Dietary salt intake and discretionary salt use in two general population samples in Australia: 2011 and 2014

Caryl Nowson, Karen Lim, Carley Grimes, Siobhan O’Halloran, Mary Anne Land, Jacqui Webster, Jonathan Shaw, John Chalmers, Wayne Smith, Victoria Flood, Mark Woodward, Bruce Neal

Research output: Contribution to journalArticle

Abstract

The limited Australian measures to reduce population sodium intake through national initiatives targeting sodium in the food supply have not been evaluated. The aim was, thus, to assess if there has been a change in salt intake and discretionary salt use between 2011 and 2014 in the state of Victoria, Australia. Adults drawn from a population sample provided 24 h urine collections and reported discretionary salt use in 2011 and 2014. The final sample included 307 subjects who participated in both surveys, 291 who participated in 2011 only, and 135 subjects who participated in 2014 only. Analysis included adjustment for age, gender, metropolitan area, weekend collection and participation in both surveys, where appropriate. In 2011, 598 participants: 53% female, age 57.1(12.0)(SD) years and in 2014, 442 participants: 53% female, age 61.2(10.7) years provided valid urine collections, with no difference in the mean urinary salt excretion between 2011: 7.9 (7.6, 8.2) (95% CI) g/salt/day and 2014: 7.8 (7.5, 8.1) g/salt/day (p = 0.589), and no difference in discretionary salt use: 35% (2011) and 36% (2014) reported adding salt sometimes or often/always at the table (p = 0.76). Those that sometimes or often/always added salt at the table and when cooking had 0.7 (0.7, 0.8) g/salt/day (p = 0.0016) higher salt excretion. There is no indication over this 3-year period that national salt reduction initiatives targeting the food supply have resulted in a population reduction in salt intake. More concerted efforts are required to reduce the salt content of manufactured foods, together with a consumer education campaign targeting the use of discretionary salt.

Original languageEnglish (US)
Pages (from-to)10501-10512
Number of pages12
JournalNutrients
Volume7
Issue number12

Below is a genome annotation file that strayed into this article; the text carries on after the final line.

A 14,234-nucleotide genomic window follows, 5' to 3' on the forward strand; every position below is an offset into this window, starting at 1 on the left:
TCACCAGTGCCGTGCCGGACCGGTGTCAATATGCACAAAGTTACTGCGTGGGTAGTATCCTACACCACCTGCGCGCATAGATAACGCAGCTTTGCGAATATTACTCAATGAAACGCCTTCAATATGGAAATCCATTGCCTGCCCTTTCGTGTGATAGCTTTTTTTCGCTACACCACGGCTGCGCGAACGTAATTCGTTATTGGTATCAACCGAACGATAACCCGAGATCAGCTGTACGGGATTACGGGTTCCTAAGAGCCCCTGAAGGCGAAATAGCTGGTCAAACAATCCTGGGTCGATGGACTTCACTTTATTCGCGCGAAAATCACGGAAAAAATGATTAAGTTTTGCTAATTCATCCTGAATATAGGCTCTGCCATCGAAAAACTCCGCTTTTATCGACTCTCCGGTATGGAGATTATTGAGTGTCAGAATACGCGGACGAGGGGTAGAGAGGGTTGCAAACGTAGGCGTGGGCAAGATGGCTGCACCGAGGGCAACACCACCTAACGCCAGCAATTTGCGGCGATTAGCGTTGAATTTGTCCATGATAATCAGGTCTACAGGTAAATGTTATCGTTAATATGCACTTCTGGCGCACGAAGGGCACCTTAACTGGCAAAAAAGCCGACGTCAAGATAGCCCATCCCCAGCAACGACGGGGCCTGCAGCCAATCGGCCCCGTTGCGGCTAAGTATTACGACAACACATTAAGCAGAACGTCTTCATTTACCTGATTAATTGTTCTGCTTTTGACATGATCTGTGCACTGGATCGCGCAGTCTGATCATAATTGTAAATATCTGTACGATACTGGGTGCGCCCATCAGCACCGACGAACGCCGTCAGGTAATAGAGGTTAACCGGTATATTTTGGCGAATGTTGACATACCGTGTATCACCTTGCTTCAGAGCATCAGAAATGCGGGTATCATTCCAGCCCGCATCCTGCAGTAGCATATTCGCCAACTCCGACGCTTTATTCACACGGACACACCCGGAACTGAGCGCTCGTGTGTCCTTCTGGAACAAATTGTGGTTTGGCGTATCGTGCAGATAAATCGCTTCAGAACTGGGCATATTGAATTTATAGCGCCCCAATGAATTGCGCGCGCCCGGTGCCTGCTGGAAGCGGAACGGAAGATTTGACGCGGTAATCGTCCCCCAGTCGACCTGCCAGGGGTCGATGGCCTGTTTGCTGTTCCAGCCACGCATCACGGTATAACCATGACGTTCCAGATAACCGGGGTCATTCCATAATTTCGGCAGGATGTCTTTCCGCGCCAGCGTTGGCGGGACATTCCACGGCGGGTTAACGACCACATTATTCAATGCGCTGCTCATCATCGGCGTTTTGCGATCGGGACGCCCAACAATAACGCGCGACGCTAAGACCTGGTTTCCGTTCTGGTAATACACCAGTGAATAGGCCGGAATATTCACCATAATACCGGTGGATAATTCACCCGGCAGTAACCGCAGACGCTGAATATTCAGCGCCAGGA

DOIs
StatePublished - Dec 16 2015
Externally publishedYes

Fingerprint

Salts
salts
Population
sampling
Urine Specimen Collection
Food Supply
table salt
urine
Victoria (Australia)
excretion
Dietary Sodium Chloride
Sodium
consumer education
sodium
Victoria
salt content
Cooking
cooking
Education
Food

Keywords

  • Australia
  • Diet
  • Regional
  • Salt
  • Sodium
  • Sodium chloride
  • Urinary sodium

ASJC Scopus subject areas

  • Food Science

Cite this

Nowson, C., Lim, K., Grimes, C., O’Halloran, S., Land, M. A., Webster, J., ... Neal, B. (2015). Dietary salt intake and discretionary salt use in two general population samples in Australia: 2011 and 2014. Nutrients, 7(12), 10501-10512. https://doi.org/10.3390/nu7125545

Dietary salt intake and discretionary salt use in two general population samples in Australia : 2011 and 2014. / Nowson, Caryl; Lim, Karen; Grimes, Carley; O’Halloran, Siobhan; Land, Mary Anne; Webster, Jacqui; Shaw, Jonathan; Chalmers, John; Smith, Wayne; Flood, Victoria; Woodward, Mark; Neal, Bruce.

In: Nutrients, Vol. 7, No. 12, 16.12.2015, p. 10501-10512.

Research output: Contribution to journalArticle

Nowson, C, Lim, K, Grimes, C, O’Halloran, S, Land, MA, Webster, J, Shaw, J, Chalmers, J, Smith, W, Flood, V, Woodward, M & Neal, B 2015, 'Dietary salt intake and discretionary salt use in two general population samples in Australia: 2011 and 2014', Nutrients, vol. 7, no. 12, pp. 10501-10512. https://doi.org/10.3390/nu7125545
Nowson C, Lim K, Grimes C, O’Halloran S, Land MA, Webster J et al. Dietary salt intake and discretionary salt use in two general population samples in Australia: 2011 and 2014. Nutrients. 2015 Dec 16;7(12):10501-10512. https://doi.org/10.3390/nu7125545
Nowson, Caryl ; Lim, Karen ; Grimes, Carley ; O’Halloran, Siobhan ; Land, Mary Anne ; Webster, Jacqui ; Shaw, Jonathan ; Chalmers, John ; Smith, Wayne ; Flood, Victoria ; Woodward, Mark ; Neal, Bruce. / Dietary salt intake and discretionary salt use in two general population samples in Australia : 2011 and 2014. In: Nutrients. 2015 ; Vol. 7, No. 12. pp. 10501-10512.
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